In order to build a community in a classroom, you need to encourage creativity in your classroom. Students’ most positive experiences with writing are often associated with creative writing. While the aim of your classroom may not be creative writing, the positive associations with creative writing are often related to opportunities your students had to express emotions, original thought, and explore their interests. These opportunities can easily be involved in your classroom.

Collecting feedback is a crucial part of effective writing instruction. The online classroom is constantly involving and starting a dialogue channel with your students early on means that you can design the course together. Feedback should be gathered in both casual and formal manners, from small in-class discussions, personal conferences, to surveys.

The beginning of a course is the most critical time for community building. I ask my students to post videos introducing themselves and to write me a letter of introduction. My first week is always casual, and I think laughter and a sense of play are invaluable. If possible, I break my classroom into cohorts. One day a week we meet as the entire group, but the other days I meet with a smaller group of students. And I involve breakout rooms in all my zoom classes. Students will discuss readings, work on google docs, and brainstorm together.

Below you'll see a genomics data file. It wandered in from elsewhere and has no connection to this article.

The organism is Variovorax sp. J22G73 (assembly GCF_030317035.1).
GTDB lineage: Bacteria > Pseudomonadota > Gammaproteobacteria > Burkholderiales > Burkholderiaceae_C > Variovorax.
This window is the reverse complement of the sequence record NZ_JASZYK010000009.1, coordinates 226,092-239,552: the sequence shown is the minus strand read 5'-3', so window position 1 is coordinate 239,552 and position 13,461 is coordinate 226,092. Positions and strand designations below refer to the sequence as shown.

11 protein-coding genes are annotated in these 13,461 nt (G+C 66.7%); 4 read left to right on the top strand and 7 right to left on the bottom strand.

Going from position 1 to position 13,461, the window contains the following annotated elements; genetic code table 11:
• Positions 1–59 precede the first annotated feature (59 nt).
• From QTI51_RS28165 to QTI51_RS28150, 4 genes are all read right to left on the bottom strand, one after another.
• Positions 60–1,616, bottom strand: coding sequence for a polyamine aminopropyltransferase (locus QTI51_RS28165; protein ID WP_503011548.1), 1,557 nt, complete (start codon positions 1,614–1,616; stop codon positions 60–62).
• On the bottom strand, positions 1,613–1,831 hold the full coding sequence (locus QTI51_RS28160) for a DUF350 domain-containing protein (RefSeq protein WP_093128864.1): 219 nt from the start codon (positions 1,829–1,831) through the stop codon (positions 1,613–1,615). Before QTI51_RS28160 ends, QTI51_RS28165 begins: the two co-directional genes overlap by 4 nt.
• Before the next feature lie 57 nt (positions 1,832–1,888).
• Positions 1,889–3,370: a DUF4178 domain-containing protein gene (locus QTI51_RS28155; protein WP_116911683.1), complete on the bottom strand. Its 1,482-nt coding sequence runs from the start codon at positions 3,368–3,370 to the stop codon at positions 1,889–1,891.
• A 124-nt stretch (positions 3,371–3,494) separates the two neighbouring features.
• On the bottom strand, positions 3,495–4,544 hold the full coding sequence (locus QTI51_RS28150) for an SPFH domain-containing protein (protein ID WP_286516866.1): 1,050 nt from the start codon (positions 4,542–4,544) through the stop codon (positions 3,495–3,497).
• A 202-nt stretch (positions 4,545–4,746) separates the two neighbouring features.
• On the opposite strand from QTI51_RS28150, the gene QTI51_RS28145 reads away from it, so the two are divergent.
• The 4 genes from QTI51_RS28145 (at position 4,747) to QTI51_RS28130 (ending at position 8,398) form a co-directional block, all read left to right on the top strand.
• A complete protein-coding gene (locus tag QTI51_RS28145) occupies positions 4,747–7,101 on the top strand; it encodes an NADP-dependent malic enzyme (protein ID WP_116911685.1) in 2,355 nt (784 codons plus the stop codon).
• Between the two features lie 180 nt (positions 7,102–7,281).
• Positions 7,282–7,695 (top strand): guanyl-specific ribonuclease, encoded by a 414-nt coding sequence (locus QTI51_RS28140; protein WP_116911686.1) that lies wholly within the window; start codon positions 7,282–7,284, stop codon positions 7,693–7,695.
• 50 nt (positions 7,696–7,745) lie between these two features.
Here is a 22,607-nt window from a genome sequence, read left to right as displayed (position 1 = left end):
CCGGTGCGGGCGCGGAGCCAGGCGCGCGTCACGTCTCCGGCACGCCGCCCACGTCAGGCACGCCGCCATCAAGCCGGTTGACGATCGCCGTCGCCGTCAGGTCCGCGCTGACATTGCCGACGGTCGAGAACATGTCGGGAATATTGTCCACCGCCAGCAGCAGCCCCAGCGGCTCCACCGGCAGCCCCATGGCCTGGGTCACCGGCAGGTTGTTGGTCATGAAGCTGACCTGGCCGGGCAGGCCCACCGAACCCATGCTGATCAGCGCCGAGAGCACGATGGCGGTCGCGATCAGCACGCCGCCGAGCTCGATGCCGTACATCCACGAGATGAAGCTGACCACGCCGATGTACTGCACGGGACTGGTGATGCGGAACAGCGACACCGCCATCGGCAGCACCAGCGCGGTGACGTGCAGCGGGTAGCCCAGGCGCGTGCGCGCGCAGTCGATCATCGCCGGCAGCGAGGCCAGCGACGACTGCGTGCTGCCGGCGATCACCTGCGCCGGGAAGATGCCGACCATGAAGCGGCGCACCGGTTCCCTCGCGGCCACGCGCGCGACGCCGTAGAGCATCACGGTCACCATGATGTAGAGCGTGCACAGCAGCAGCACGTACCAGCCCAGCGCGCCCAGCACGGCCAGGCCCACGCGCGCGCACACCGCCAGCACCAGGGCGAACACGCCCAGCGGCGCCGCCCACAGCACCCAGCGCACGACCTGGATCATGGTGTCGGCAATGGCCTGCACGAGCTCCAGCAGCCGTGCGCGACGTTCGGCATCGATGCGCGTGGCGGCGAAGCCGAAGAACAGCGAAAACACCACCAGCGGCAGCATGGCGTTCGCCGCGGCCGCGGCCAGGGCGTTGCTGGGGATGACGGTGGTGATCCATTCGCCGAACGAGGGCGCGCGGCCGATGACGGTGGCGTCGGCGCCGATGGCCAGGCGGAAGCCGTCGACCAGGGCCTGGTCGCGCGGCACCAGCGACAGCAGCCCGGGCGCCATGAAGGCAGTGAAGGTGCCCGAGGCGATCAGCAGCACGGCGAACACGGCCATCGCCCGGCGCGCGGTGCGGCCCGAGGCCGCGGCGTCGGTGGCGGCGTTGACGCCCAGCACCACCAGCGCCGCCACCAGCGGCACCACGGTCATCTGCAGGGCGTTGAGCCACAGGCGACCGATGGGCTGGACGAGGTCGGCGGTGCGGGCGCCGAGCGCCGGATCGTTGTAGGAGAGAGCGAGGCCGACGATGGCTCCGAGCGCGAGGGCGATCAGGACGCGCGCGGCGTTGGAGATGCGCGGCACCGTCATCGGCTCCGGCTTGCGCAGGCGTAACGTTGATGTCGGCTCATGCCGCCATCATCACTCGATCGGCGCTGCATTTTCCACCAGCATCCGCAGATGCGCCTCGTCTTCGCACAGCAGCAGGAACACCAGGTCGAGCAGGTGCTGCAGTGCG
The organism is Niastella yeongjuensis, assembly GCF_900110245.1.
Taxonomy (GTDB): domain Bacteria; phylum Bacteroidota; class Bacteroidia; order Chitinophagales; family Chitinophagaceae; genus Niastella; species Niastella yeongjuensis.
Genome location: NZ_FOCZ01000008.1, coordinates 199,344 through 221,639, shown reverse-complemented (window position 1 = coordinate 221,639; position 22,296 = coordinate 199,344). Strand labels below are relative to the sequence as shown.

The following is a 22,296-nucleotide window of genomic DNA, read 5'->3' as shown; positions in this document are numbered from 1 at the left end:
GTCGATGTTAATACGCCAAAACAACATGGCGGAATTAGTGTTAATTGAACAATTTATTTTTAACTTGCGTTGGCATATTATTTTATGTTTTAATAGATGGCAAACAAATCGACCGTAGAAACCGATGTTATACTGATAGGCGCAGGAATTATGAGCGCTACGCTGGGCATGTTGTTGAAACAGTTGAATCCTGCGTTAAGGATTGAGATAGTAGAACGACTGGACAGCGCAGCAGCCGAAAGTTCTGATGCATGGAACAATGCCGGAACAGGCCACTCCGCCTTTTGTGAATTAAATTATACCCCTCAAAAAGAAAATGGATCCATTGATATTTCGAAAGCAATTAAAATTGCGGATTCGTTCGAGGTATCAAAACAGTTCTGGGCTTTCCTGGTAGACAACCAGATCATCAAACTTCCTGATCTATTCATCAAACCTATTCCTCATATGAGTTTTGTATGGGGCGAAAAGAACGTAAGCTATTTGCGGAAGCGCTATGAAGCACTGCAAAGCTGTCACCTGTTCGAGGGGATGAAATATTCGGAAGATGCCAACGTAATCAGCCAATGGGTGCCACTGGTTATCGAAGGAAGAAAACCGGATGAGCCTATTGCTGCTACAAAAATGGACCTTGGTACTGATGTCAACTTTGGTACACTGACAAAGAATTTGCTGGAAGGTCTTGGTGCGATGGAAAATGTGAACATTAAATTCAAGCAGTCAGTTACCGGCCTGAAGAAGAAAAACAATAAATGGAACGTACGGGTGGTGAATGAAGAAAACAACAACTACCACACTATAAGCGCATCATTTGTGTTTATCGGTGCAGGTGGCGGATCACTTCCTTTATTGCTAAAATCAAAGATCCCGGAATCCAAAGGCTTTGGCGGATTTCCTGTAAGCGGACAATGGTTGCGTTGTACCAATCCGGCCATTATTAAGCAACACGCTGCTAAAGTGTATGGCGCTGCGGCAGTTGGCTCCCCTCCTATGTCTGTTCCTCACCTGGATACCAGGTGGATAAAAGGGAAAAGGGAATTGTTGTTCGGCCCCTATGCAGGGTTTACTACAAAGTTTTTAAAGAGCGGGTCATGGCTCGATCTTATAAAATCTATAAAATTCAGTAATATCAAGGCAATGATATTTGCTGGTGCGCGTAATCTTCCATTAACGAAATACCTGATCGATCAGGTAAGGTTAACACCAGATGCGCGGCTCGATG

As for encouraging creativity in my classroom, I have my students to do low stakes free writes. I usually connect the prompts to assignments. However, I make sure that the free writes also have a personal aspect to them. And I offer all my students the opportunity to make their projects multi-modal and involve pictures related to their writing if relevant.  

Lastly, every month, I collect feedback from my students. During one of the classes where I have both cohorts, I have students take 20 minutes to discuss how they are doing and how the class is going for them. Afterward, we do a share-out in class. I also schedule one on one conferences with my students around every major assignment.

 By focusing my classroom instruction on community building, encouraging creativity, and collecting feedback, I am able to create a classroom where students are engaged and invested. When students are engaged and invested, they produce work that of which they are proud. They show up to class, and they grow as writers and readers. We create a classroom that feels human and connected despite being online. And as the teacher, I am able to create personal relationships with my students and create a learning experience that is meaningful for us all.